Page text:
Cold weather can bring on more than snow and wintery play days with your husky — it can actually alter your dog's nose. If your husky's nose becomes pale in the winter, she might have a condition known as snow nose. Snow nose doesn't require snow — and it doesn't even require particularly cold weather. A husky nose turning pink isn't a serious condition, but it might require some attention, particularly in the sun.
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Snow nose is not an illness
When the cold season comes, wild animals, domesticated animals, and humans experience some physical changes. Coats thicken, fur color changes, lips become chapped, dry skin causes discomfort, and some dogs' noses fade from black to black with a pink stripe through the middle. The alternation might look alarming, but don't worry.
The temporary loss of pigment on the nose is a cosmetic issue and not associated with an illness. It will not harm your dog, but it can become painful if sunburned. Put sunscreen on the lighter areas of your dog's nose before she goes outside. Even winter sun can cause problems.
Husky nose turning pink
All healthy dogs should have moist, cool noses. With snow nose, dark pigment on a dog's nose will fade during the winter when days are shorter and weather is cooler. Snow nose is a common condition that causes the nose or parts of it to lighten to a pale pink color. Note, however, that this is different from dog breeds with Dudley nose, which refers to a yellow Lab with permanent chocolate pigmentation or cats with pink noses.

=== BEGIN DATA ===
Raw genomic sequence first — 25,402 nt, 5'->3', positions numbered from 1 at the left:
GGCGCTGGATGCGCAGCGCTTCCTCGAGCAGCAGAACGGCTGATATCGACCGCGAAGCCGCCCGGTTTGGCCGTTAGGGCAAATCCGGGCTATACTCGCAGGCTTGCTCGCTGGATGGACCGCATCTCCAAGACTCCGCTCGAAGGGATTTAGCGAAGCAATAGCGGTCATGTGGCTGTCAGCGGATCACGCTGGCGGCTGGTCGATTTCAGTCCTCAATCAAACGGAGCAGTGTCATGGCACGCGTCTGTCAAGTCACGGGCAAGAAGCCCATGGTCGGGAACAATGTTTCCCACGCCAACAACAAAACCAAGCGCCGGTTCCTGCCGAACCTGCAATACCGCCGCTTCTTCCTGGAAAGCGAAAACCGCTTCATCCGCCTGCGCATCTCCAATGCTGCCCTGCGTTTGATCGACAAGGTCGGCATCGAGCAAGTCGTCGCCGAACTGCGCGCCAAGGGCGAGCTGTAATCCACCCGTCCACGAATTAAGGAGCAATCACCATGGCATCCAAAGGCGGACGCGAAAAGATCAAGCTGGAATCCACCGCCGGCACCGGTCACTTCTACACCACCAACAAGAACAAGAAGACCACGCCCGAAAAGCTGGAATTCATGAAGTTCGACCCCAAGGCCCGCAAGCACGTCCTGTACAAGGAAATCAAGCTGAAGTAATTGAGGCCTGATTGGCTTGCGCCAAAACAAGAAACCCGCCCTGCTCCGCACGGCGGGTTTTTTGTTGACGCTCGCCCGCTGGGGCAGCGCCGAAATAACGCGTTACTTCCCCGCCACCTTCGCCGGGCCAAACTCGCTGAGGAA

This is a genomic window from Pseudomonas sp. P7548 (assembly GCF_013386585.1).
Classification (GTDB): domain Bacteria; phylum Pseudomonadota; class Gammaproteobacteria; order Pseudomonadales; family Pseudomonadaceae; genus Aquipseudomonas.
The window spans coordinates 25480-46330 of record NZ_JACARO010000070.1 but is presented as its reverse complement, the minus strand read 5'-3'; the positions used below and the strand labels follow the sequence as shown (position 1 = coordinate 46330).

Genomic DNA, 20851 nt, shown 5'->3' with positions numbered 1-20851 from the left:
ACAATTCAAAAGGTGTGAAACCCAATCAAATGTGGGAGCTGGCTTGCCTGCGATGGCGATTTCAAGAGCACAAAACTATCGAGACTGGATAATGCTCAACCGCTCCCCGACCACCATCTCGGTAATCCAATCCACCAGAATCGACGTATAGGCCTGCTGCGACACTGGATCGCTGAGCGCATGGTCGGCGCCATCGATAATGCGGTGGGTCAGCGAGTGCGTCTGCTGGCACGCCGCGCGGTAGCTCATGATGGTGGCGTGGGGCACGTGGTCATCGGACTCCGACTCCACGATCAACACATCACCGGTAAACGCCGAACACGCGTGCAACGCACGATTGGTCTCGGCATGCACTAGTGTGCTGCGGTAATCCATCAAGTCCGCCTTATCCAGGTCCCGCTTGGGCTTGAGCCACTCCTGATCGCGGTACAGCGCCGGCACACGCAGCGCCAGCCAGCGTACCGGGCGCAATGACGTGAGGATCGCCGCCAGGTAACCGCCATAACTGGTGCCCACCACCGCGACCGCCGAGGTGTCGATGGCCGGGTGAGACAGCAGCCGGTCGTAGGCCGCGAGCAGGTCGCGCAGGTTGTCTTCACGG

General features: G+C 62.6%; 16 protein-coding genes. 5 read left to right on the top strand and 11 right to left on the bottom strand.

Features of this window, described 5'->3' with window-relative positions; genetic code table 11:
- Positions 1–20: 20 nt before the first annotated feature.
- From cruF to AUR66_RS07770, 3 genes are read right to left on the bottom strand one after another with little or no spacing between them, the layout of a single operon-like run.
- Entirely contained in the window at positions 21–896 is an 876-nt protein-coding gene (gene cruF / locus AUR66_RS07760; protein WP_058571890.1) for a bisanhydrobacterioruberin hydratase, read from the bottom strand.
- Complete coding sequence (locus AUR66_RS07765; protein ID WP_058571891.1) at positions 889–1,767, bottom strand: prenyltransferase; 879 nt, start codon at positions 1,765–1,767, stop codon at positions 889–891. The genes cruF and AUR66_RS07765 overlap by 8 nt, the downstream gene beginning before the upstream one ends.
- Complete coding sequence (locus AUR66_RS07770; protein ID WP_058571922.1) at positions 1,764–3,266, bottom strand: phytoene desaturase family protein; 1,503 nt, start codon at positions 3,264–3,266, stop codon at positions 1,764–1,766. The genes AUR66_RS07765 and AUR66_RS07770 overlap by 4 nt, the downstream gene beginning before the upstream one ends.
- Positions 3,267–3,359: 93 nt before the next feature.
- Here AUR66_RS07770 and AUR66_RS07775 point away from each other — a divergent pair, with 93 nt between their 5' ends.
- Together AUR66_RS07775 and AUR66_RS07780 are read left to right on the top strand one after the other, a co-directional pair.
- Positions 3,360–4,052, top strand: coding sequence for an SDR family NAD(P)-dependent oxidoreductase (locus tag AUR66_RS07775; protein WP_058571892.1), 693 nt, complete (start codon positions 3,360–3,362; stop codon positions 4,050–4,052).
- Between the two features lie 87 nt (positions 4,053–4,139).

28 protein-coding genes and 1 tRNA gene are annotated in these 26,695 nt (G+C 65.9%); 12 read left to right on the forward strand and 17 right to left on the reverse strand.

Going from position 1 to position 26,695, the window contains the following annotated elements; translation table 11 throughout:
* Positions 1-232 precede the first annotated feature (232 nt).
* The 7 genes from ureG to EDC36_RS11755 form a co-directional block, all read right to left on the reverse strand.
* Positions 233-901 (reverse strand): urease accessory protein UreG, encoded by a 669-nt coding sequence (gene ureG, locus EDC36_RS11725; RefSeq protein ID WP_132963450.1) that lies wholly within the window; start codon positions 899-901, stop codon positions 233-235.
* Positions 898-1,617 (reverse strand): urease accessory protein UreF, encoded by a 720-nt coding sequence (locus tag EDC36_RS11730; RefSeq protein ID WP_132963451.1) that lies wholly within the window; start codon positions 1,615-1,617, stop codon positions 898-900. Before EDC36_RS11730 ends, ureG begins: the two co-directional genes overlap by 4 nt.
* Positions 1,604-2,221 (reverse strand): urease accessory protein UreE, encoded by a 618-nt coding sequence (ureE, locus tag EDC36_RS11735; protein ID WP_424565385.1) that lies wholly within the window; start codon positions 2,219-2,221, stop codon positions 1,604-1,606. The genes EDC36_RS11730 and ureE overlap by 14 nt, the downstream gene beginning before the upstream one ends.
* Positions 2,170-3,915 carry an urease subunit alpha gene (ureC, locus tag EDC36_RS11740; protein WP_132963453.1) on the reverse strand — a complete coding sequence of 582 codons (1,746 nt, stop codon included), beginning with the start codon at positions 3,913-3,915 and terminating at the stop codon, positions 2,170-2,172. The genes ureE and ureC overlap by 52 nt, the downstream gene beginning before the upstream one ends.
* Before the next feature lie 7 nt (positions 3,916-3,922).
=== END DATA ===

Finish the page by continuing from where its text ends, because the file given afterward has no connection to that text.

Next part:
Snow nose is temporary. A pale husky snow nose will darkens again in spring and summer when the days are longer and the weather warms up, according to the American Kennel Club. Other dog breeds can also experience this phenomenon, including small ones like Boston terriers. The process often repeats in some dogs every year.
No snow required for snow nose
Snow nose occurs in the winter, with or without snow. It might be related to the hours of darkness being greater than daylight hours. Snow nose depigmentation does not usually affect the whole nose, but appears as a pink or light brown stripe down the center of the nose or as a white or pink spot.
The rest of the nose typically retains its typical coloration, be it black, brown, or liver-colored. According to the AKC, it's unknown why this happens, but since it occurs in dogs living in warm climates, cold temperatures might not play a major role in causation. Genetics is more likely.
Snow nose common in huskies
Technically called hypopigmentation, snow nose or "winter nose" is more likely to occur in Siberian huskies, other light-coated breeds or dogs with light-colored fur on the muzzle. Besides huskies, German shepherds, golden retrievers, malamutes, Labs, some small terriers, and Bernese mountain dogs are commonly affected. As dogs age, the color change can become permanent. The nose will be healthy — just more pale than before.
Other depigmentation conditions
Unless a veterinarian diagnoses your dog with a depigmentation condition other than snow nose, normal color should return in late spring or summer. If your dog's nose turns white, this is cause for concern. White means he does not have snow nose but possibly frostbite — and he should be examined by a veterinarian immediately.
Several other conditions can cause nose discoloration, such as plastic dish dermatitis, vitaligo, thyroid problems, para-aminobenzoic acid deficiency, or lupus erythematosus, which is not common in huskies. Your vet can suggest remedies for each of these conditions if necessary.